US tech giants Netflix and eBay paid just £1.9m in tax between them in the UK last year, reigniting concerns about how the tech companies are able to reduce their domestic tax bill.
Despite both boasting millions of UK customers, eBay paid just £1.6m in tax on £7.6m in profits in 2016, according to accounts filed to Companies House. Meanwhile, video streaming giant Netflix almost halved its UK tax bill to below €300,000 on around €1m in profits.
The total income from eBay’s UK customers is also believed to be significantly more than its £200m in revenues reported to UK authorities.
eBay UK’s business describes its revenues as coming from marketing and advertising services to a Swiss parent company. But the online auction site previously told US authorities it registered $1.3bn of revenues in the UK, according to the Financial Times.
California-based Netflix reported just €22m in revenues in the UK, with income from British subscribers going to its Dutch arm. According to one estimate from analysts Ampere Analysis, Netflix actually made around $520m in subscription revenue in the UK.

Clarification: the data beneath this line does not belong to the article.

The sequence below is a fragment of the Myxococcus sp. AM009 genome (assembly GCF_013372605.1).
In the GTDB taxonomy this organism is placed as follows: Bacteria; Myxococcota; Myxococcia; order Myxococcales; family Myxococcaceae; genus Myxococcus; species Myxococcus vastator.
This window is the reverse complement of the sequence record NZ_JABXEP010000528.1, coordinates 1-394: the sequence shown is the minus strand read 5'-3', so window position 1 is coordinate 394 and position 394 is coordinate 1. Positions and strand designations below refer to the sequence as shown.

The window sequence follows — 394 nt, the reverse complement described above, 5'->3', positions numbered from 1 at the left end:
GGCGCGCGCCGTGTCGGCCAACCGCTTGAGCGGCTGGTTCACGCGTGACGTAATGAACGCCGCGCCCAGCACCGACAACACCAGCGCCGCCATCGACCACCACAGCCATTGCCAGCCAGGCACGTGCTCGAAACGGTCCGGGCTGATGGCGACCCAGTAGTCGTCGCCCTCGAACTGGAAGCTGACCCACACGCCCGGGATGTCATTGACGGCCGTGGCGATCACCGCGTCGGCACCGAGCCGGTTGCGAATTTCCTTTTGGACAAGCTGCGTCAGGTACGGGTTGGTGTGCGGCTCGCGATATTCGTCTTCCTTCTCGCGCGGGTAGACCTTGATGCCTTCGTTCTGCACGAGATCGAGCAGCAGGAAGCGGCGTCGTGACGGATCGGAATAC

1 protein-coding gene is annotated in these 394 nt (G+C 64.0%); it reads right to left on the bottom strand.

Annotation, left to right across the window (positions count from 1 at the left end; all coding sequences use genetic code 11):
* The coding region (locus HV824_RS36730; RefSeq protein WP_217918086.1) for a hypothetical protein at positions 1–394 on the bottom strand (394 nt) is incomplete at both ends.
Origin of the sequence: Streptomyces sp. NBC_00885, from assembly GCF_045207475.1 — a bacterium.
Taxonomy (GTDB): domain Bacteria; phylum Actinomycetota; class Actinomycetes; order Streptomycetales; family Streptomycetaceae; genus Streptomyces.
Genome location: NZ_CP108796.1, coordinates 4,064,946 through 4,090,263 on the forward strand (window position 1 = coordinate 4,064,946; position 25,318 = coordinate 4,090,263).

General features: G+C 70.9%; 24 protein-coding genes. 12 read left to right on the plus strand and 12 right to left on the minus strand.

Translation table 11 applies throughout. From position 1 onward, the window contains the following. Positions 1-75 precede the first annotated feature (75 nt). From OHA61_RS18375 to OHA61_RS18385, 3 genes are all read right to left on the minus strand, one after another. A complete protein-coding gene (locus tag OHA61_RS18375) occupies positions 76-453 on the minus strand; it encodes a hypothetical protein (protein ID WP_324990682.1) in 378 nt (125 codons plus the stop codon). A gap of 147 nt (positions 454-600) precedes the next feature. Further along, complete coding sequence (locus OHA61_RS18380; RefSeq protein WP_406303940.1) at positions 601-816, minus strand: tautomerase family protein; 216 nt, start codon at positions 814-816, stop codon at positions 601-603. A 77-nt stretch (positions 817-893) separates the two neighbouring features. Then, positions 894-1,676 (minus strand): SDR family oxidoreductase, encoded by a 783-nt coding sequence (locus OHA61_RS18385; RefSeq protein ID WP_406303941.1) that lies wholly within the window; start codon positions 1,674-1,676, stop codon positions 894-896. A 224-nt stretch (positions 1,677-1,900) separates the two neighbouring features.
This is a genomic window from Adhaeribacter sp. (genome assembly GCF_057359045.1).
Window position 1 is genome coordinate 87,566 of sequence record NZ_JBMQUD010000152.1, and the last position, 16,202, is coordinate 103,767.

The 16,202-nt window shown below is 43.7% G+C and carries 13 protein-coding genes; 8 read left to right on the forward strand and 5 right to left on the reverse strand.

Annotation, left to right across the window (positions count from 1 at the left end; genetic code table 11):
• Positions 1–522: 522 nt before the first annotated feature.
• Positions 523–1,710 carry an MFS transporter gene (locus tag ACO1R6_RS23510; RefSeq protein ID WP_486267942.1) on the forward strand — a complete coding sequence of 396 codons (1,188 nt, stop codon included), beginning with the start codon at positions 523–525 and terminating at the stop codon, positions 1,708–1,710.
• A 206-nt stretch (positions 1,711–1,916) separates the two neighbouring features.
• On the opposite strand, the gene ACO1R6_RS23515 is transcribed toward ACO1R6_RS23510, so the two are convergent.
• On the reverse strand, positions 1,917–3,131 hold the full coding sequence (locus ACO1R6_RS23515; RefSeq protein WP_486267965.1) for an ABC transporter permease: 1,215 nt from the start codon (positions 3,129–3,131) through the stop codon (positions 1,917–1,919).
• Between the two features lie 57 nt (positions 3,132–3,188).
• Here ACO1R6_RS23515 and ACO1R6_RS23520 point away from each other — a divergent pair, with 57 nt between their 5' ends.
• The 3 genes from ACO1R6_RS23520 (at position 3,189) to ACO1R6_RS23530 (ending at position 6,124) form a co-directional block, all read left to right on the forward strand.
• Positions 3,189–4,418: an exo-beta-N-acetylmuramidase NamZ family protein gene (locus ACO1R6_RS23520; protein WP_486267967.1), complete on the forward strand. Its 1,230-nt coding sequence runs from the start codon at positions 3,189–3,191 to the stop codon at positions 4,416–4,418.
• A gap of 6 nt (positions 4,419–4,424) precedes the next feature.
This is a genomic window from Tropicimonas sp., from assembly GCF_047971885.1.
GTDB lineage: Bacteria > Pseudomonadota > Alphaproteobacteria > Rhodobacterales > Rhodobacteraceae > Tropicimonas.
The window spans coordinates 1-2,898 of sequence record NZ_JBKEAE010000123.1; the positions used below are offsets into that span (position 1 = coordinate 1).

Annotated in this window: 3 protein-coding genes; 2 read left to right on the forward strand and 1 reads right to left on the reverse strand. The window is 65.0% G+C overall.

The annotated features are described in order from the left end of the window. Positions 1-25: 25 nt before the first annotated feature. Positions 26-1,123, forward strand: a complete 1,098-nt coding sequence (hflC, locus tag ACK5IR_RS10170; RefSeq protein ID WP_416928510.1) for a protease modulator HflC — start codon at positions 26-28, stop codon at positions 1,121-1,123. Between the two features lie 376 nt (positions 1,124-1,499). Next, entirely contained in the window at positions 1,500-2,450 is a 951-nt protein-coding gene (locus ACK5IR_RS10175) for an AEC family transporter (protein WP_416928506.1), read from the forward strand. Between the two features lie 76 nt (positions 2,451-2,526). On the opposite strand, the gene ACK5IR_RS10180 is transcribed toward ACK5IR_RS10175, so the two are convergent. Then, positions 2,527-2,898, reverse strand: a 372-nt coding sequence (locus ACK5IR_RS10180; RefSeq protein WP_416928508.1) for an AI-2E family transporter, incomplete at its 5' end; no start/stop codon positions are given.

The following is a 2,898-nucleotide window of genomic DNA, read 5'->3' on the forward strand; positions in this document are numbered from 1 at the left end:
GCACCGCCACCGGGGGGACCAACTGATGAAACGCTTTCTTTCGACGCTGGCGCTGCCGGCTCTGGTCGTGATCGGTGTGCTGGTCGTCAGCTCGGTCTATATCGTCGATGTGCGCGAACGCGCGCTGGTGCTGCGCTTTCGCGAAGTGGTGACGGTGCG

eBay told the Financial Times it was fully compliant with UK and international tax rules. Netflix said its effective tax rate in the UK was 27 per cent, while it also remitted millions of pounds in VAT.
The low return for British tax authorities raises further questions about the corporate structures of international tech giants. “This is the same debate we have with Facebook, Google, Airbnb and Uber,” said tax lawyer Jolyon Maugham. Earlier this month, Facebook reported just £5.1m in tax on a UK profit of £58.4m.
The European Union has also sought to claw back taxes from US tech giants, ordering Amazon to pay back £220m in taxes to Luxembourg and taking Ireland to court after it failed to recoup €13bn in back taxes from Apple.